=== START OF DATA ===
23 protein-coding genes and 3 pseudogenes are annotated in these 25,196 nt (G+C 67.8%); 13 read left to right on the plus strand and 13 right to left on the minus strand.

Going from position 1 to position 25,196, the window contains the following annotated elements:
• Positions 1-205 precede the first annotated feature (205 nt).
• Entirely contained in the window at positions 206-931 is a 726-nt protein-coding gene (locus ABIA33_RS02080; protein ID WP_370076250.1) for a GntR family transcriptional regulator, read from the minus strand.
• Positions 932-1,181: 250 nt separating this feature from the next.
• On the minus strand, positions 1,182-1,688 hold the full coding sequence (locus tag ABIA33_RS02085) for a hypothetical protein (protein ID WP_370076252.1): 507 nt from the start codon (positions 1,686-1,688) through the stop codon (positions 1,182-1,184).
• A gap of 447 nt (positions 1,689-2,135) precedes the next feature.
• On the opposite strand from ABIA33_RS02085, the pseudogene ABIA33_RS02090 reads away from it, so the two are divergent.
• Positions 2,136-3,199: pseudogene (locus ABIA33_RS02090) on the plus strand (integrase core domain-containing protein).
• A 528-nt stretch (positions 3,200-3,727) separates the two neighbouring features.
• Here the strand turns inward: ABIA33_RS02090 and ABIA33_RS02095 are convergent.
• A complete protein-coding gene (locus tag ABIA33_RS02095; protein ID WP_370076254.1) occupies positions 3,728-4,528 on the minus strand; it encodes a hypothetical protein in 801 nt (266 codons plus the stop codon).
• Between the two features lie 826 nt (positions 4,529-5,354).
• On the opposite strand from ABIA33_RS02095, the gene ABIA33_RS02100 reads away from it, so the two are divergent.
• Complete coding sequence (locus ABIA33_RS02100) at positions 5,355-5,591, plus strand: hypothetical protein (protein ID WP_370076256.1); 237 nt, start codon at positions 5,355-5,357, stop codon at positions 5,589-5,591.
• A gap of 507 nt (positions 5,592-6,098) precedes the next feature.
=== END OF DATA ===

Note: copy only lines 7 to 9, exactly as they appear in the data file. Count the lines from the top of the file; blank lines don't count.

• A gap of 447 nt (positions 1,689-2,135) precedes the next feature.
• On the opposite strand from ABIA33_RS02085, the pseudogene ABIA33_RS02090 reads away from it, so the two are divergent.
• Positions 2,136-3,199: pseudogene (locus ABIA33_RS02090) on the plus strand (integrase core domain-containing protein).